Image for - Bio-potential of Different Rates and Application Schedules of Xylopia aethiopica (Dunal) A. Rich Extracts for Control of Maruca Pod Borer and Spink Bug on Cowpea Plants
Means in a column followed by the same superscript(s) are not significantly different by SAS-SNK test (p<0.05)
Keys: C1=5% w/v, C2=10% w/v, C3=20% w/v, R1=2 weekly application, R2=4 weekly applications, R3=6 weekly applications

Table 2: Effect of different rates and spraying schedules of X. aethiopica extracts on pod damage and grain yields of cowpea
Image for - Bio-potential of Different Rates and Application Schedules of Xylopia aethiopica (Dunal) A. Rich Extracts for Control of Maruca Pod Borer and Spink Bug on Cowpea Plants
Means in a column followed by the same superscript(s) are not significantly different by SAS-SNK test (p<0.05)
Keys: C1=5% w/v, C2=10% w/v, C3=20% w/v, R1=2 weekly application, R2=4 weekly applications, R3=6 weekly applications

Percentage pod damage and grain yields were significantly (p<0.05) reduced among the treatments. The untreated check recorded the highest pod damage and consequently the lowest yield while Uppercott had the least (p<0.05) pod damage and the highest grain yield among the treated plots (Table 2). Within the extract treatments 20 and 10% rates with 6 and 4 weekly sprayings (in that order) were superior to 5% rate (at all the application schedules) and 10% extract with 2 weekly applications in the reduction of pod damage and ensuring higher grain yields (Table 2) in both years.


In the present study, pods of X. aethiopica were oven-dried at 60EC for 4 h and ground into powder in an electric hammer mill. Oven-drying method under low temperature regime as above for a short period and grinding in an electric hammer mill was chosen against sun-drying and pounding in a mortar with pestle in order to standardize the moisture content of the plant material and reduce drudgery during processing. The results showed that higher extract rate (20%) and more frequent applications (6 or 4 weekly applications) could significantly reduce the population of the target pests, protect pods from damage and results in higher grain yields compared with lower extract rate (5% w/v) at all the application schedules. This result is consistent with the work of Oparaeke et al., (2005) who reported lower efficacy of X. aethiopica extract at 10% rate compared to similar rate of Piper guineense Schum and Thonn and Aframomum melegueta Roscoe extracts in protecting cowpea pods from pest infestation. Similarly, Oparaeke et al. (2005) and Okonkwo and Okoye (1996) observed lower efficacy due to low rates of X. aethiopica powders used against Callosobruchus maculatus Fab, C. subinnotatus Pic and Sitophilus zeamais Motsch on stored cowpea, bambarra groundnut and maize respectively, which necessitated the present study. The superior efficacy achieved by Uppercott compared with X. aethiopica extract is due probably to the crude, aqueous nature of the solution used instead of the concentrated formulation using the active principles in the plant material. X. aethiopica contains Annonaceine-an alkaloid similar to morphine in action (Watt and Bryer-Brandwijk, 1962; Kerharo and Adams, 1974). Burkill (1985) reported a repellency action of X. aethiopica against kolanut weevils in storage.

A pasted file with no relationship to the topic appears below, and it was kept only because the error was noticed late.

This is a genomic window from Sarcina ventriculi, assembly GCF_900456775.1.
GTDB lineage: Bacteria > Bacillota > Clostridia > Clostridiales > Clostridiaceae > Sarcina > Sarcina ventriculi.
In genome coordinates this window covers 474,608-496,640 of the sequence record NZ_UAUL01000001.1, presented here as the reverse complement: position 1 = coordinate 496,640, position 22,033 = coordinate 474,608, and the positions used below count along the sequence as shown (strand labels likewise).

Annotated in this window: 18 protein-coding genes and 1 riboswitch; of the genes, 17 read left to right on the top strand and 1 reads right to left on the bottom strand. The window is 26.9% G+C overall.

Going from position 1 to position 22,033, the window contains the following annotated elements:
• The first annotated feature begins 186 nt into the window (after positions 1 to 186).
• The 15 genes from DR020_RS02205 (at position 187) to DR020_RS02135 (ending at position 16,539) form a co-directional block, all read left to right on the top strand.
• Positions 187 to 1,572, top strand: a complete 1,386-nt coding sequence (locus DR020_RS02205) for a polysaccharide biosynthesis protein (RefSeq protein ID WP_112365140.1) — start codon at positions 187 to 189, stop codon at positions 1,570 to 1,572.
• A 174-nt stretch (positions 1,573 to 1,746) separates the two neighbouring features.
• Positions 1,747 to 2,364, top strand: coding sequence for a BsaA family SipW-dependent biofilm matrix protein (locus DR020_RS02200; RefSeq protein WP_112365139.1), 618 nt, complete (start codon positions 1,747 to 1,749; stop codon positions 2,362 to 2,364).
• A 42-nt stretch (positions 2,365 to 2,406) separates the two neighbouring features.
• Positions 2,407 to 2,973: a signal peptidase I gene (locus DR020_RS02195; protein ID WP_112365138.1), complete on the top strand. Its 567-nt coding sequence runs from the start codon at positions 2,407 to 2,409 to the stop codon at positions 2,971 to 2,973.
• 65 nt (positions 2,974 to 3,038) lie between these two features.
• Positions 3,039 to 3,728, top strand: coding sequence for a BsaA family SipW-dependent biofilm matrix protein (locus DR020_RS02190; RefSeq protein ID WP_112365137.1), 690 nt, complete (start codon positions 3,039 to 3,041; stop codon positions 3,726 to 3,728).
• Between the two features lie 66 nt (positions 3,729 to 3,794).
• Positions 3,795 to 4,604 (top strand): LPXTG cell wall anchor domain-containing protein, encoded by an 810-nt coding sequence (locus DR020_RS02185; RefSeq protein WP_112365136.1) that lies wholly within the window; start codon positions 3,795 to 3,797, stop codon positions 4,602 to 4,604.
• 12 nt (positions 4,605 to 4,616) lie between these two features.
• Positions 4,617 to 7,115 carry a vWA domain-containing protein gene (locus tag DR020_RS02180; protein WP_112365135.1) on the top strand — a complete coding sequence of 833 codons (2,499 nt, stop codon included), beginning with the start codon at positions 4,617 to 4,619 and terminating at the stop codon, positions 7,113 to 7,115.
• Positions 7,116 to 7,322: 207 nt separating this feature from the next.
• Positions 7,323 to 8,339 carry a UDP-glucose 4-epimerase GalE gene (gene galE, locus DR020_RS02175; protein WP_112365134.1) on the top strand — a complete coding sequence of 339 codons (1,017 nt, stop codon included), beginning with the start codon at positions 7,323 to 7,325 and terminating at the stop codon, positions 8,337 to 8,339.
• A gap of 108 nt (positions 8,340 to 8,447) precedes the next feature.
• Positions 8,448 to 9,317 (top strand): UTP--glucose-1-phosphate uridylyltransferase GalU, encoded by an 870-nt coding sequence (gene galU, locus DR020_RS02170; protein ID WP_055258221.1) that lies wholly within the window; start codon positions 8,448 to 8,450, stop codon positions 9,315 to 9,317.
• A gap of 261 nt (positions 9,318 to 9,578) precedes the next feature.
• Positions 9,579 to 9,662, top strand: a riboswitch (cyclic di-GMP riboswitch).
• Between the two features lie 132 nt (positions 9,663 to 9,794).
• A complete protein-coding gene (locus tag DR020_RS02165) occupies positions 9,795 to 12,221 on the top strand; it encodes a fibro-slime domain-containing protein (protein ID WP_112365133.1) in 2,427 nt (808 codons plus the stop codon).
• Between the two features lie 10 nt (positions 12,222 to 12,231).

Under field conditions, direct contact of 20% (w/v) X. aethiopica extract caused hyper-excitability reaction on MPB larvae while adults and nymphs of C. tomentosicollis became temporarily motionless for about 10-15 min before regaining consciousness and moved about sluggishly in a confused state. This sedative action may open up a new approach to pest management other than quick kill, antifeedant or repellency action which may cause the target pest to become disoriented and go off-feeding resulting in significantly lower pod damage on plots sprayed with 20% extract of X. aethiopica as observed in this study. The use of X. aethiopica in soup preparation as a spice for lactating mothers in some communities in Nigeria is not based only on its action of ‘healing’ the womb after birth but also causes relaxation of the woman after such meal (Augustine Amadi, personal communication). Although, Uppercott had better control of the target pests, its well-known health concern to human beings and livestock may negate its positive impact of increasing crop yields. However, since X. aethiopica is readily available, cheap, easily biodegradable, less toxic to mammals and environmentally friendly, the material should be subjected to further tests using its active principles (Annonaceine, etc.) and testing such against the target pests with a view to maximizing its biopesticidal potential for the benefit of limited resource farmers in developing countries. The residues can be incorporated into the soil as fertilizer material being organic matter, for soil amelioration and/or soil pest management.


The author is grateful to the Director, Institute for Agricultural Research, Ahmadu Bello University, Zaria, for permission to publish this study.